I have to admit that first one is a poser (in the sense of “a question or problem that is puzzling or confusing.”)  The books I’d like to put there won’t even begin to fit.  The English teapot from my great aunt would fit and as I use it every day, I’d best include it.  If I can’t have my books, I’ll include my library card and maybe, if I stack my journals on top of each other, they’d be considered one.  Hmmmmm.  I guess I should be thankful for the exclusions!

A box labelled “Happiness” would be stuffed full of faith, family, friends as well as travel/vacations, tea, books (yes, there they are again), food, photography things, being outdoors, wood-burning stoves and cabins in the mountains…enough.  You get the idea.

What do I want more of in my life?  See the above paragraph.

I work two very full days a week at a tea shop.  My other days tend to include a walk in “my” park, taking photos during that walk and at any other possible moment, time spent on my blog and trying to keep up with other blogs as well as other friends (via snail mail, email or Facebook), having tea, taking care of some part of the things that need to be done in the house a/o yard at that time, fixing meals, reading, watching something on Netflix/a sporting event/one of our few TV shows with my husband, using my rebounder while doing one of the aforementioned activities with my husband, lifting weights or just taking time to sit and think.

Last week I was visiting my parents in Arizona, with short visits with my brother and his family included.  That was a blessing.  Besides the family time, the warmth, various art shows we attended, and being able to pick lemons from the tree to bring home were all things for which I’m grateful.  This week I’m looking forward to spending time with my husband again, getting back to my job, starting to organize our tax things….STOP!!  I’m NOT looking forward to that in the sense of it being something I’ll enjoy, but it’s in my weekly plan.  :-)  I’m also looking forward to singing with praise team this week at church, something I really miss when I’m away, and getting back to our every-other-week Bible study.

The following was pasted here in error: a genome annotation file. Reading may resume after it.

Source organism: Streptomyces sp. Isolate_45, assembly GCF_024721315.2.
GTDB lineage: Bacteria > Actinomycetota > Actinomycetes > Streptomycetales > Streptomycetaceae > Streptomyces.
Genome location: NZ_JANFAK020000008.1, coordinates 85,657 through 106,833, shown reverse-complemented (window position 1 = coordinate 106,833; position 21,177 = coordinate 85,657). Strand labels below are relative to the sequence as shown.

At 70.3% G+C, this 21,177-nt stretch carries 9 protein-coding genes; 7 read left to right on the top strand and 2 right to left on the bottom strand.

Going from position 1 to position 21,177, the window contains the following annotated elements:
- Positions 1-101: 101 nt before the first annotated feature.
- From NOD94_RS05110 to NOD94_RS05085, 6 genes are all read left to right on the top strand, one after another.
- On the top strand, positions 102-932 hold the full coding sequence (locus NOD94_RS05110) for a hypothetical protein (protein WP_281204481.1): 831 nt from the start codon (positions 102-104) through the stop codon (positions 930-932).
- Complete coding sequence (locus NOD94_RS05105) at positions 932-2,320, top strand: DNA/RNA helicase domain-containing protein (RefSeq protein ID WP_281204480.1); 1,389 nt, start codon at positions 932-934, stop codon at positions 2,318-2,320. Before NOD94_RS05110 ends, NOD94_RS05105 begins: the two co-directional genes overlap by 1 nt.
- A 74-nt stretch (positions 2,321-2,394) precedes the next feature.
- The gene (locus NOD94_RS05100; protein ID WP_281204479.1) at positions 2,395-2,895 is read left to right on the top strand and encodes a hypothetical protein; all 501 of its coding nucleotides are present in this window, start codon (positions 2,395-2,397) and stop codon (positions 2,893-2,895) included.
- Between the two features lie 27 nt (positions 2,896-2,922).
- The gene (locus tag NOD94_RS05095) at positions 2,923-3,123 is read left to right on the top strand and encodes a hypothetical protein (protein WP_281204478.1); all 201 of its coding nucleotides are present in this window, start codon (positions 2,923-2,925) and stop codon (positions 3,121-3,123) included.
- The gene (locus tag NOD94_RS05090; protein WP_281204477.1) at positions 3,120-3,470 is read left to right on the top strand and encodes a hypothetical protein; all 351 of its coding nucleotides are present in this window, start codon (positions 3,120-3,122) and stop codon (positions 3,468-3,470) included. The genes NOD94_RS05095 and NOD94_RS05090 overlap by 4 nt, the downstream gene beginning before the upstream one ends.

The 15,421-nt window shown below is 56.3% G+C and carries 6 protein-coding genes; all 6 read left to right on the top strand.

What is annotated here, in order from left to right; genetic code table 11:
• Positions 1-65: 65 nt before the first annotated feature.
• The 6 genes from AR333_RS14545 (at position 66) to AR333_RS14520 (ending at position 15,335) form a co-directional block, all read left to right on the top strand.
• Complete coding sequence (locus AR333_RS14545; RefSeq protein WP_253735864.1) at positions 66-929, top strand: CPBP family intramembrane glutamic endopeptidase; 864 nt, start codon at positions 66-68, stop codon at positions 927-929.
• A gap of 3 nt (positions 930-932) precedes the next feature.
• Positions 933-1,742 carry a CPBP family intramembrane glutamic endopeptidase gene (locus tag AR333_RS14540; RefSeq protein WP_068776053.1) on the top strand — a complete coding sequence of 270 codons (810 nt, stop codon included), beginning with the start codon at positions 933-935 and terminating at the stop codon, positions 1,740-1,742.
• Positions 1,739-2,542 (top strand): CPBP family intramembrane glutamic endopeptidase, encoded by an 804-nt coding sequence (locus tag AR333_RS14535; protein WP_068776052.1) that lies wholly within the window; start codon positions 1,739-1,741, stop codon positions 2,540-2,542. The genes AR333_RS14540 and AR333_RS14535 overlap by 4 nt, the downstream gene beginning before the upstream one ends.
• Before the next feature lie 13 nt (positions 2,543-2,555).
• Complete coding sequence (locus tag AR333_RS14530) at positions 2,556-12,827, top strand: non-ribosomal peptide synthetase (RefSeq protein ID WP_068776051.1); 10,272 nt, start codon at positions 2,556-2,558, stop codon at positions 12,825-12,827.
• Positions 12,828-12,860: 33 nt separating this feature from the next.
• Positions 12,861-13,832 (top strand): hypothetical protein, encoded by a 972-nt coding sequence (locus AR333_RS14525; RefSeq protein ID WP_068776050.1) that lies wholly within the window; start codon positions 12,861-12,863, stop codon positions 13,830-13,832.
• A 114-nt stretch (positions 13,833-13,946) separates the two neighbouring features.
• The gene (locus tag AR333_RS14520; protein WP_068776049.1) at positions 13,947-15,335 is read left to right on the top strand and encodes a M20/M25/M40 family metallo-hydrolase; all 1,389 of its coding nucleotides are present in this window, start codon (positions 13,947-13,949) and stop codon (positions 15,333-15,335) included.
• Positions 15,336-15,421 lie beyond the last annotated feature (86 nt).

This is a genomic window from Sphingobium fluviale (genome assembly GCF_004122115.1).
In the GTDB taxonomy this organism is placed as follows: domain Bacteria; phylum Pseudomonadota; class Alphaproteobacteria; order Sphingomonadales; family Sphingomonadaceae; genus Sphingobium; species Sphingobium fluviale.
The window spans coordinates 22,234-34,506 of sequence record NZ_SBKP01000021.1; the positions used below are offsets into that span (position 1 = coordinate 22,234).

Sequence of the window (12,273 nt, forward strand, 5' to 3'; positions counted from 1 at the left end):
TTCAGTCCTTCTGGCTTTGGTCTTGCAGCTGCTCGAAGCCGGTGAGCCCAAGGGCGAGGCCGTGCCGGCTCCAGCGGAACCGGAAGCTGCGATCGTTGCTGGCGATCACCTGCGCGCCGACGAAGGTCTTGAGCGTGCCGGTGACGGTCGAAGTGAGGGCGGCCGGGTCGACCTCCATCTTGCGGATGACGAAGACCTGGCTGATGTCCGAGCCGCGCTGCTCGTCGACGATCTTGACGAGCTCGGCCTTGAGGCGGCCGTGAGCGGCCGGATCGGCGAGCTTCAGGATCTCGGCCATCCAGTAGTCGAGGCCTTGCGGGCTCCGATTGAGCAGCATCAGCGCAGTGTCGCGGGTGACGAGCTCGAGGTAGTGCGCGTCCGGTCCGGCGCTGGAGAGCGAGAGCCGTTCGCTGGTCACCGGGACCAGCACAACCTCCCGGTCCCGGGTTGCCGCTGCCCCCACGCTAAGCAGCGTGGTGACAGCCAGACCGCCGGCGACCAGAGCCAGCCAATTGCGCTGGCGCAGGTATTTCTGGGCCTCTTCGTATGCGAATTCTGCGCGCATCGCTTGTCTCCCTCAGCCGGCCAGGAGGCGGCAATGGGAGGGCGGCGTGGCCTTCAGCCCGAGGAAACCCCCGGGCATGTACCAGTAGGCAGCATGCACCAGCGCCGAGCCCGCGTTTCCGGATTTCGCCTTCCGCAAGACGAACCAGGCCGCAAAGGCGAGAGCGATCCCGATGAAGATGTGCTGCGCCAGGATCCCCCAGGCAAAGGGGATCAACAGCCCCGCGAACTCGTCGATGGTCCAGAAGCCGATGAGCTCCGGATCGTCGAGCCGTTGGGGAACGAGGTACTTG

I’m Janet Webb and I approved this post.

Welcome to February, the shortest month of the year.  This year, however, February’s not as short as usual, because it’s leap year.

Thirty days hath September,
April, June and November;
February has twenty eight alone
All the rest have thirty-one
Except in Leap Year, that’s the time
When February’s Days are twenty-nine

This year will also have 366 days, rather than 365.  And if your birthday is Feb. 29, as is that of one of our friends, here’s what Wikipedia has to say:

A person born on February 29 may be called a “leapling” or a “leaper”.[21] In common years, they usually celebrate their birthdays on February 28. In some situations, March 1 is used as the birthday in a non-leap year, since it is the day following February 28.

Technically, a leapling will have fewer birthday anniversaries than their age in years. This phenomenon is exploited when a person claims to be only a quarter of their actual age, by counting their leap-year birthday anniversaries only. In Gilbert and Sullivan‘s 1879 comic opera The Pirates of Penzance, Frederic the pirate apprentice discovers that he is bound to serve the pirates until his 21st birthday (that is, when he turns 84 years old), rather than until his 21st year.

My nature macro to welcome in this unusual month is that of a wisp that didn’t quite make it past the cactus upon which it’s now resting.  No leaping for this feathery beauty.  It may, however, have been liberated by the wind by the time I post this.

© janet m. webb 2016

I had a wonderful time on vacation, but it’s also great to be home.  Looking forward to sleeping in my own bed!